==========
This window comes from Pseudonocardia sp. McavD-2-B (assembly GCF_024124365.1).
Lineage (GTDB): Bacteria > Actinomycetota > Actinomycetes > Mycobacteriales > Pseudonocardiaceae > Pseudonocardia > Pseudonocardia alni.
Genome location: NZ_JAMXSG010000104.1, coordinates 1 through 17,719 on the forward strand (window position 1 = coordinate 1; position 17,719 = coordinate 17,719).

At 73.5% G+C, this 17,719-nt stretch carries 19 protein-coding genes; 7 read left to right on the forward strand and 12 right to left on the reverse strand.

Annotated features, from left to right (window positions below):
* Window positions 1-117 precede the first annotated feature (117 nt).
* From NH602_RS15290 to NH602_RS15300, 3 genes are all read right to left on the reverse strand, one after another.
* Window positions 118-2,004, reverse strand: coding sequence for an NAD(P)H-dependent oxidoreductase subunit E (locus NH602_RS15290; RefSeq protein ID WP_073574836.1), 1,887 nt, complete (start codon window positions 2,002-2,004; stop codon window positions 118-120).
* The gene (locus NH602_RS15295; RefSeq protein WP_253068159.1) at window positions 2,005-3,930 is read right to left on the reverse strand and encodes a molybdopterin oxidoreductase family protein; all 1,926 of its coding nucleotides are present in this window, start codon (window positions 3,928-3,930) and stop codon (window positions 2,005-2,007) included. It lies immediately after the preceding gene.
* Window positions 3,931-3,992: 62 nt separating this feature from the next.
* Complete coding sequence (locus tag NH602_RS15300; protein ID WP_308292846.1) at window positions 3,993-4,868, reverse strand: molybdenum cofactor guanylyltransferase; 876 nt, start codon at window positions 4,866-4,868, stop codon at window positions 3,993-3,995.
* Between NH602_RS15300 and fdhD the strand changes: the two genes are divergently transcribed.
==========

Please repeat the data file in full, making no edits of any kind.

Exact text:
This window comes from Pseudonocardia sp. McavD-2-B (assembly GCF_024124365.1).
Lineage (GTDB): Bacteria > Actinomycetota > Actinomycetes > Mycobacteriales > Pseudonocardiaceae > Pseudonocardia > Pseudonocardia alni.
Genome location: NZ_JAMXSG010000104.1, coordinates 1 through 17,719 on the forward strand (window position 1 = coordinate 1; position 17,719 = coordinate 17,719).

At 73.5% G+C, this 17,719-nt stretch carries 19 protein-coding genes; 7 read left to right on the forward strand and 12 right to left on the reverse strand.

Annotated features, from left to right (window positions below):
* Window positions 1-117 precede the first annotated feature (117 nt).
* From NH602_RS15290 to NH602_RS15300, 3 genes are all read right to left on the reverse strand, one after another.
* Window positions 118-2,004, reverse strand: coding sequence for an NAD(P)H-dependent oxidoreductase subunit E (locus NH602_RS15290; RefSeq protein ID WP_073574836.1), 1,887 nt, complete (start codon window positions 2,002-2,004; stop codon window positions 118-120).
* The gene (locus NH602_RS15295; RefSeq protein WP_253068159.1) at window positions 2,005-3,930 is read right to left on the reverse strand and encodes a molybdopterin oxidoreductase family protein; all 1,926 of its coding nucleotides are present in this window, start codon (window positions 3,928-3,930) and stop codon (window positions 2,005-2,007) included. It lies immediately after the preceding gene.
* Window positions 3,931-3,992: 62 nt separating this feature from the next.
* Complete coding sequence (locus tag NH602_RS15300; protein ID WP_308292846.1) at window positions 3,993-4,868, reverse strand: molybdenum cofactor guanylyltransferase; 876 nt, start codon at window positions 4,866-4,868, stop codon at window positions 3,993-3,995.
* Between NH602_RS15300 and fdhD the strand changes: the two genes are divergently transcribed.